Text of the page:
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Selected Books by Edmund Blair Bolles

  • Galileo's Commandment: 2500 Years of Great Science Writing
  • The Ice Finders: How a Poet, a Professor, and a Politician Discovered the Ice Age
  • Einstein Defiant: Genius vs Genius in the Quantum Revolution

« A Lifetime of Wondering | Main | The Minimum Requirements for an Acceptable Theory »


Raymond Weitzman

I'm puzzled by your last sentence. What suggestions are you referring to? The paleoanthropologists did actually find the anatomical features they describe in A. sediba. As far as I know, this hasn't been disputed yet. In the news articles I have read, some scholars suggested that A. sediba was a transitional species between the genus's Australopithecus and Homo. One scholar mentioned the possibility that sediba was an ancestor of H. habilis or H. rudolfensis or H. erectus.I didn't find in my sources the suggestion that sediba was a hybrid. It is, of course, a possibility, if it can be shown that Homo and Australopithecus co-inhabited the same territory at the same time.
BLOGGER: What suggestions am I referring to? “…suggests that the brain was being rewired … suggests a double story …suggest both tree climbing and precision grip …suggests a human like arched foot…”

The anatomical features are there. The question is whether they are part of the human lineage.

The standard story has been that around 2.7 mya the genus Homo appeared. We may be descended from H. habilis or rudolfensis or some other species of early Homo. The two key features suggesting that they are ancestral is that their brain began to get bigger and they began making tools to make other tools, the Oldowan technology of flakes made from hammerstones.

An alternate story might be that we are descended from Australopithecus sediba instead. How could that be? Well, the early Homo species might be misidentified and we have no relation to them, but that is a bit of a puzzle because their brain was getting bigger and they were using tools that are clear forerunners of the Homo erectus Acheulian technology. There is speculation that sediba was a tool user too, but no tools have been found. Another possibility is that sediba and Homo crossbred, keeping the big brains of Homo and the sediba rewiring, and bringing Oldowan technology. Yet another possibility is that sediba is entirely off the human lineage. We don’t yet know which answer is correct, but the latest news has the enjoyable feature of stirring things up.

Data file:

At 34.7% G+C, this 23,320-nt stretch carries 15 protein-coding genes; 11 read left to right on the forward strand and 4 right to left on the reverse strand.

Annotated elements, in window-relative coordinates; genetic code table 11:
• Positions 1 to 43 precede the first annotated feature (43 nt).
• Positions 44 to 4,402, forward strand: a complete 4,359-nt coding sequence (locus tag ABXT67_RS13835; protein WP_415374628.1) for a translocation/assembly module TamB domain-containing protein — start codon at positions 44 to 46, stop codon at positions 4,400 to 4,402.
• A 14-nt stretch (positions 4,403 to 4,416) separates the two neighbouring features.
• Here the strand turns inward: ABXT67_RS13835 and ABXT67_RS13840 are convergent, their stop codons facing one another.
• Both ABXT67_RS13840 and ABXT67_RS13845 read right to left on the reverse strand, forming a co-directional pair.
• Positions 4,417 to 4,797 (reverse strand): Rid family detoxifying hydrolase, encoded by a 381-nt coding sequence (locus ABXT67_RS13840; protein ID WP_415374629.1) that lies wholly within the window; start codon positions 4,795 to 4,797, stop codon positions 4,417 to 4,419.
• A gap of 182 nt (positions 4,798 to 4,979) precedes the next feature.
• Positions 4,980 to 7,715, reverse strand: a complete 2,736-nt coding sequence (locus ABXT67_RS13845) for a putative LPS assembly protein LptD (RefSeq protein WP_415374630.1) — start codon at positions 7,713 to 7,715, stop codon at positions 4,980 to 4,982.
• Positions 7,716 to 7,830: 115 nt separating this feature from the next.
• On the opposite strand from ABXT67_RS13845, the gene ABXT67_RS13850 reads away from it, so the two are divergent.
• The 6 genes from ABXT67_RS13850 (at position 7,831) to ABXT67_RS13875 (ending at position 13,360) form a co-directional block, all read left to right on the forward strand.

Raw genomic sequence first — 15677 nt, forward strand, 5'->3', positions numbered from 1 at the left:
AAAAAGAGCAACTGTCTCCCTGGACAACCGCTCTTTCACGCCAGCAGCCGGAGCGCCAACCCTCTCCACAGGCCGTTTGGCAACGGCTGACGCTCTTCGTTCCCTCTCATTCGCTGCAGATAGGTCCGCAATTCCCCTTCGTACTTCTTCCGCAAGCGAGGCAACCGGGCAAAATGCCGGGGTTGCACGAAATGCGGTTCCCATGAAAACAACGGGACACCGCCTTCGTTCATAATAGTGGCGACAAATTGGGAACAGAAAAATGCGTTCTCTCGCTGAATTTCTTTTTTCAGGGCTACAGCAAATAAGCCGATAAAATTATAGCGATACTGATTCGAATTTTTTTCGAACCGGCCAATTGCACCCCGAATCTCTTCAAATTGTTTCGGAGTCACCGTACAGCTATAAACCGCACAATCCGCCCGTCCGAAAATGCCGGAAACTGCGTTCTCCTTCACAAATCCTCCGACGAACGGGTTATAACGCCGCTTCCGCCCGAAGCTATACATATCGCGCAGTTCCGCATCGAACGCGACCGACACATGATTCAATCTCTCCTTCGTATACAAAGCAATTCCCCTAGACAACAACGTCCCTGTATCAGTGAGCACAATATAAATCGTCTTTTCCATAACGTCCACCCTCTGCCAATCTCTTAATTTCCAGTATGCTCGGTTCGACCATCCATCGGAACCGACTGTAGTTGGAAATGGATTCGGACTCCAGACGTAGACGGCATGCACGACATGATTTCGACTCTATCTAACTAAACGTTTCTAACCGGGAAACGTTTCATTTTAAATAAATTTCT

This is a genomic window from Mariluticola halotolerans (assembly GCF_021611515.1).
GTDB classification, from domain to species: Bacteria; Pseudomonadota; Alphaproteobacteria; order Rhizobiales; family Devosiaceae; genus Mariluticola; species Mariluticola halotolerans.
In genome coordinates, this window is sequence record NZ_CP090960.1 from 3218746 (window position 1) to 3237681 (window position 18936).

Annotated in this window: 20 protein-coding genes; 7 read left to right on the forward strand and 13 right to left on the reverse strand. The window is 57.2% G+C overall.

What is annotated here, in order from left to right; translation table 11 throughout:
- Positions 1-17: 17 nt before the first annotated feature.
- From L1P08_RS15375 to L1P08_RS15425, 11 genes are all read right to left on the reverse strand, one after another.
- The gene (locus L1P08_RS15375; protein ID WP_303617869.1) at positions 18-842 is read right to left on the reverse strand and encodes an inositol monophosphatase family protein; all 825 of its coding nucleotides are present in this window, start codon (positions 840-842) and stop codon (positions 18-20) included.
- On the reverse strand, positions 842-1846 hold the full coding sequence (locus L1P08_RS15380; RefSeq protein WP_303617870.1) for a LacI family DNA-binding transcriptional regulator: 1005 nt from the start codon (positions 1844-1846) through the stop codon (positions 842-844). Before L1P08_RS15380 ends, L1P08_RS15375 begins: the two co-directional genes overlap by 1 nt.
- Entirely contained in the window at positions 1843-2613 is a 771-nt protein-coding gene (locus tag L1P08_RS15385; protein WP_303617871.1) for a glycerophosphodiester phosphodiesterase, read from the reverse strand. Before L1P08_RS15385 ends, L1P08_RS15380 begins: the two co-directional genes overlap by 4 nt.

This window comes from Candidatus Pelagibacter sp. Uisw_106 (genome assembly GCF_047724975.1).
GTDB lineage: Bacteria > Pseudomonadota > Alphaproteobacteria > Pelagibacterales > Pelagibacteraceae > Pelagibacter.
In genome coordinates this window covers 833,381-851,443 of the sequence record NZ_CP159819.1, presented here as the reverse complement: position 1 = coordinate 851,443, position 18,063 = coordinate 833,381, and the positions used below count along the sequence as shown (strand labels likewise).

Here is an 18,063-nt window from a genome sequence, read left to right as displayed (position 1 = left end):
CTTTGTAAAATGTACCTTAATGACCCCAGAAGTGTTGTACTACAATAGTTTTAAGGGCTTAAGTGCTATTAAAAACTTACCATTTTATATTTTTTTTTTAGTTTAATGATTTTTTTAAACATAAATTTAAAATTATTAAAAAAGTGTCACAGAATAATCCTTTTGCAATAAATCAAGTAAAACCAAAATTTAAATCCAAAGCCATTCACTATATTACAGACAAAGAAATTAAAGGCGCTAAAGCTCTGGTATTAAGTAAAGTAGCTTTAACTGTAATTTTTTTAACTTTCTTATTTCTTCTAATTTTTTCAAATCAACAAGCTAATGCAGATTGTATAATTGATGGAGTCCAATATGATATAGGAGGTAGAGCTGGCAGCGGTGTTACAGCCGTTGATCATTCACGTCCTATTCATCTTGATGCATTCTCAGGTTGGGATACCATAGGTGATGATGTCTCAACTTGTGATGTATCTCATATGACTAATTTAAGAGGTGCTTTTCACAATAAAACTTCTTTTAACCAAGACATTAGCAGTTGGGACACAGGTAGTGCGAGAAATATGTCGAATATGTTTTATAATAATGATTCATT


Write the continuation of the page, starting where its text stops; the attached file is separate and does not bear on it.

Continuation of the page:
Raymond Weitzman

But the "standard story" does not seem to be a credible one. At least it is not backed up by good evidence. Pickering, et. al. in the current issue of Science suggests that the evidence of Homo before 1.9Ma has not been unequivocally demonstrated.

You are certainly right about finding A. sediba has really stirred things up and probably also adds confusion to trying to trace the origins of speech.

I have recently finished reading Chris Stringer's new book "The Origin of Our Species" and posted a review on my blog "". A one of the world experts in the field Chris clearly knew of the South African developments in advance but could only hit at possible developments to come. As someone who is very interested in the analysis and communication of information his book clearly indicates the current problem. Trying to recreate the human family tree is like a giant jigsaw puzzle where 99.9999% of the pieces are missing. While an enormous amount has been discovered, particularly helped by modern scientific techniques, there are still major surprises such as the Denisovans and these latest South African discoveries.

Basically we still seem to be at the stage of still discovering new areas which need exploring. For instance just because one hominid has a bigger brain does not mean he was an ancestor as several branches may have been under the same evolutionary pressure to develop their brain in different parts of Africa, and once you throw in the possibility of different groups interbreeding at different times over the last 4 million years or so the complexities are huge.

As a scientist I consider the research is at a very exciting time but every theory must be looked at critically and expect to be radically modified. In terms of language evolution I am wondering if the preservation of these South African remains can tell us anything about the development of the larynx.

Chris Reynolds

Raymond Weitzman

The August issue of National Geographic has an article on A. sediba with a nice chart called Murky Birth trying to trace the ancestry of H. sapiens. As Chris says above it is really a giant jigsaw puzzle with most of the pieces missing, just like trying to recognize a photo with a large number of pixels missing. But we certainly don't need all the pixels to recognize the photo. I wonder how many pieces of the jigsaw puzzle do we need to get a fairly clear idea of our lineage.

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